Regulation? I thought libertarians were against all regulations!
Well, sortof. We don't believe we're entitled to act in any way we want, without regard for the people around us. We certainly don't want people doing that to us. We want our products to be safe. We want the air to be clean. We want to make wise, informed decisions. Anything that influences people to these ends are a form of regulation. Natural market prices, insurance contracts, opt-in community agreements. All of these can influence people's behavior for the better, without resorting to government coercion.
What's wrong with government coercion? Well, it's very difficult to determine whether a regulation is optimal, considering people's preferences, cost, and outcomes. The government feedback loop tends to be slow, and government regulation is often co-opted by the industries it is purported to regulate. Having competition, or at least the opportunity to opt out, incentivizes good regulation. On an ethical note, regulations, generally speaking, are a means of stopping people from doing certain things that, in and of themselves, are not unethical. They don't have a clear, direct detrimental effect on other people. To a libertarian, it is unethical to use the threat of force to stop an act that is itself not unethical. Thus, we prefer voluntarily derived incentives, on ethical grounds.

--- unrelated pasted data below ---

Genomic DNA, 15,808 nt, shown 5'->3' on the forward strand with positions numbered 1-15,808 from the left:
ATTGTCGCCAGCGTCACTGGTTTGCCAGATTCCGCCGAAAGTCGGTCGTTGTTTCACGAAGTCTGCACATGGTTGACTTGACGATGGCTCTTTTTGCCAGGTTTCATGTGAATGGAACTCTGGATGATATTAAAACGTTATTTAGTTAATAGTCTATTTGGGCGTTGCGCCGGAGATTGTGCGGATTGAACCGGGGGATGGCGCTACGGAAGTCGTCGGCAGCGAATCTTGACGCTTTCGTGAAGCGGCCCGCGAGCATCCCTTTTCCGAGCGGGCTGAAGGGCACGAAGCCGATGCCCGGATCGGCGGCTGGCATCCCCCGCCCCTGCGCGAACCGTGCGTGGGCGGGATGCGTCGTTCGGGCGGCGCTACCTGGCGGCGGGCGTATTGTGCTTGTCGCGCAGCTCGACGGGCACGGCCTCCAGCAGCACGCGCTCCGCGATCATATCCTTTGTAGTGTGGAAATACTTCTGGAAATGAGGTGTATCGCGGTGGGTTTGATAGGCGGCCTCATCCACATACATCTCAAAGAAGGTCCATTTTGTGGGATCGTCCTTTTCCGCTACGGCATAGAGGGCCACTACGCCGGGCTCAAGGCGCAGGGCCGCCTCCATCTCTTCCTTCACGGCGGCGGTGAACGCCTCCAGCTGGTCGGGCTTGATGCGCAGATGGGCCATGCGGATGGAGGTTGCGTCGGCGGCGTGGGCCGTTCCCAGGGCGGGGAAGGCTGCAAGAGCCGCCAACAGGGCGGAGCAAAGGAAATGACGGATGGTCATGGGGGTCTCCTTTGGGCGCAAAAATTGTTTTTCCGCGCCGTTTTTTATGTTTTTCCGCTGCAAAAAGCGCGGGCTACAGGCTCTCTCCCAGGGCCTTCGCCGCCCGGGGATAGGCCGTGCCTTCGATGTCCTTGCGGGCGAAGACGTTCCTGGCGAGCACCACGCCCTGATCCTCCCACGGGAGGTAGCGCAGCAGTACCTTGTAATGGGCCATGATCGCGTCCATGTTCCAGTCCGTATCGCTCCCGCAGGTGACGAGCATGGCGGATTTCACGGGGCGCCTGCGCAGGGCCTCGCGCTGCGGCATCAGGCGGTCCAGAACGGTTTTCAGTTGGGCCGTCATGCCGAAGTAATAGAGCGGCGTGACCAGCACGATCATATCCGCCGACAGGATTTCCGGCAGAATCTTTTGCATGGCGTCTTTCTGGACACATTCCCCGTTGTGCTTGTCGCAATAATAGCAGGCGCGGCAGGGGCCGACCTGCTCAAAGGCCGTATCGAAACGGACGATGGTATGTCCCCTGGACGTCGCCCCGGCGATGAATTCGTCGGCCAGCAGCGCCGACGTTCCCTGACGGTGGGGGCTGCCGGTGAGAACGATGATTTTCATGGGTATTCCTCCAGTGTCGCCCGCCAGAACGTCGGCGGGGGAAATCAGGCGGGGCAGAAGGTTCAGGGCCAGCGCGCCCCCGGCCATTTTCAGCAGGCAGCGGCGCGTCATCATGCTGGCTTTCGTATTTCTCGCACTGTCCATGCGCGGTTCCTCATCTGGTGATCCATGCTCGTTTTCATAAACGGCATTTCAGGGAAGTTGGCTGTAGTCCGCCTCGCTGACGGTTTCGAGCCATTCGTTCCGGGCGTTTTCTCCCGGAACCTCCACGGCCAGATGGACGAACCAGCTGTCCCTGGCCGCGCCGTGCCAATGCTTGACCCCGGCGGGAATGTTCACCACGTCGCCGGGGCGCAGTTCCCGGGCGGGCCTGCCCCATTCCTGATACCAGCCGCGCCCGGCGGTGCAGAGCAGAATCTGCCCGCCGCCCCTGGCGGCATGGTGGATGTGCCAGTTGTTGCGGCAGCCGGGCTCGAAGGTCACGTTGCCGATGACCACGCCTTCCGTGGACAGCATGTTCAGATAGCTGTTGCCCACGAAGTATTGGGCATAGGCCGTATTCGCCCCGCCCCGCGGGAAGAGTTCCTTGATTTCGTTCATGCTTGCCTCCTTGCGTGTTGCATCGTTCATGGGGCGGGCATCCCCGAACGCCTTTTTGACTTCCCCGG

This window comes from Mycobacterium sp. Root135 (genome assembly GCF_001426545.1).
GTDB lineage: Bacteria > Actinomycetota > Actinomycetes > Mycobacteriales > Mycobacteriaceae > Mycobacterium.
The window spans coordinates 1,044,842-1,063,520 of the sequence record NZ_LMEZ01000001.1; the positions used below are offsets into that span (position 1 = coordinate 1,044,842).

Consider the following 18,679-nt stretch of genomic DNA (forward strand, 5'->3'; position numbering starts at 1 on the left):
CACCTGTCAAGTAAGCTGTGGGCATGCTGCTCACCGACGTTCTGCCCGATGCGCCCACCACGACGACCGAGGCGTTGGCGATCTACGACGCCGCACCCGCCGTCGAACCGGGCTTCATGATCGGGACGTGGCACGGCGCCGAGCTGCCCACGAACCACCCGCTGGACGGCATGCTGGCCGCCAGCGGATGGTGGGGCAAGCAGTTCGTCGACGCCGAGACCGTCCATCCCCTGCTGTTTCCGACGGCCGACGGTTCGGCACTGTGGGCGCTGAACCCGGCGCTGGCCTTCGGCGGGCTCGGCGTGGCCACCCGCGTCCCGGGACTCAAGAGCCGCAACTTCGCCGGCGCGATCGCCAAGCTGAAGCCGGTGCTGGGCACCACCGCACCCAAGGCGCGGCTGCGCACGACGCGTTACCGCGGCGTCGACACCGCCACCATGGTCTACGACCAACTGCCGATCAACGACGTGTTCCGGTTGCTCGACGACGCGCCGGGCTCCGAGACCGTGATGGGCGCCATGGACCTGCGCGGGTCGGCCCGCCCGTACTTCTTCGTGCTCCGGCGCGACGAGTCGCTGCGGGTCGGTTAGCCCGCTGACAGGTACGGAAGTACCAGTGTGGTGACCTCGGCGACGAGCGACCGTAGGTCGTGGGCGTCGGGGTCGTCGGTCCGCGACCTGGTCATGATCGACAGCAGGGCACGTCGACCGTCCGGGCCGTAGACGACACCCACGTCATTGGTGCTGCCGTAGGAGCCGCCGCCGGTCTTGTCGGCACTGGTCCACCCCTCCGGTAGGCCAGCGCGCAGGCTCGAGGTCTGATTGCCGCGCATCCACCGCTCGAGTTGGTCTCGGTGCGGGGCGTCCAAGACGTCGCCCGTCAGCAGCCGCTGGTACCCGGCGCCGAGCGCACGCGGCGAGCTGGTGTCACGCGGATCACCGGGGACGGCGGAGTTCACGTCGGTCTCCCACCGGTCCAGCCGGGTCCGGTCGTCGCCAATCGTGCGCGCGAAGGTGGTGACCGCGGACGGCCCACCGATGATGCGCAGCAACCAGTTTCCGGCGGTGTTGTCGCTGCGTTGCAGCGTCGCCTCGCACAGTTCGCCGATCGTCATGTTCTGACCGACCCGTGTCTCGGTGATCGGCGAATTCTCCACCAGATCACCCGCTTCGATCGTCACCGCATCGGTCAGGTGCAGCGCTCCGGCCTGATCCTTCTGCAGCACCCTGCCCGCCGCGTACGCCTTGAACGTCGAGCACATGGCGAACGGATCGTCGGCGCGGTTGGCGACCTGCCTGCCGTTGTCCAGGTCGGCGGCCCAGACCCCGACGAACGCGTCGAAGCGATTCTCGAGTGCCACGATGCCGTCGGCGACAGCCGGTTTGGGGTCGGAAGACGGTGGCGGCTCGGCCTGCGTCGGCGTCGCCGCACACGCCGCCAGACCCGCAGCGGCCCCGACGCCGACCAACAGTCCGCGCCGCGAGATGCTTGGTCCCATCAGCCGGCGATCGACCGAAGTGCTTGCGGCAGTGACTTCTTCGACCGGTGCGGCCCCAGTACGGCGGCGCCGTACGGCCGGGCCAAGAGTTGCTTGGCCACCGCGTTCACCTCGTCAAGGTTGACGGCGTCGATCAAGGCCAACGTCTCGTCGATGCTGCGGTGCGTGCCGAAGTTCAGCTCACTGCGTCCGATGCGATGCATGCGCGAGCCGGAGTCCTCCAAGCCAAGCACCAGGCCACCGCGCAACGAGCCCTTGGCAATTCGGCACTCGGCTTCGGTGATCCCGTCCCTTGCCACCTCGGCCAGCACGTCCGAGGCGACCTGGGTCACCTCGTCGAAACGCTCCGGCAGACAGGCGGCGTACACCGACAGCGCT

- Private Regulation: A Real Alternative for Regulatory Reform (Cato Institute)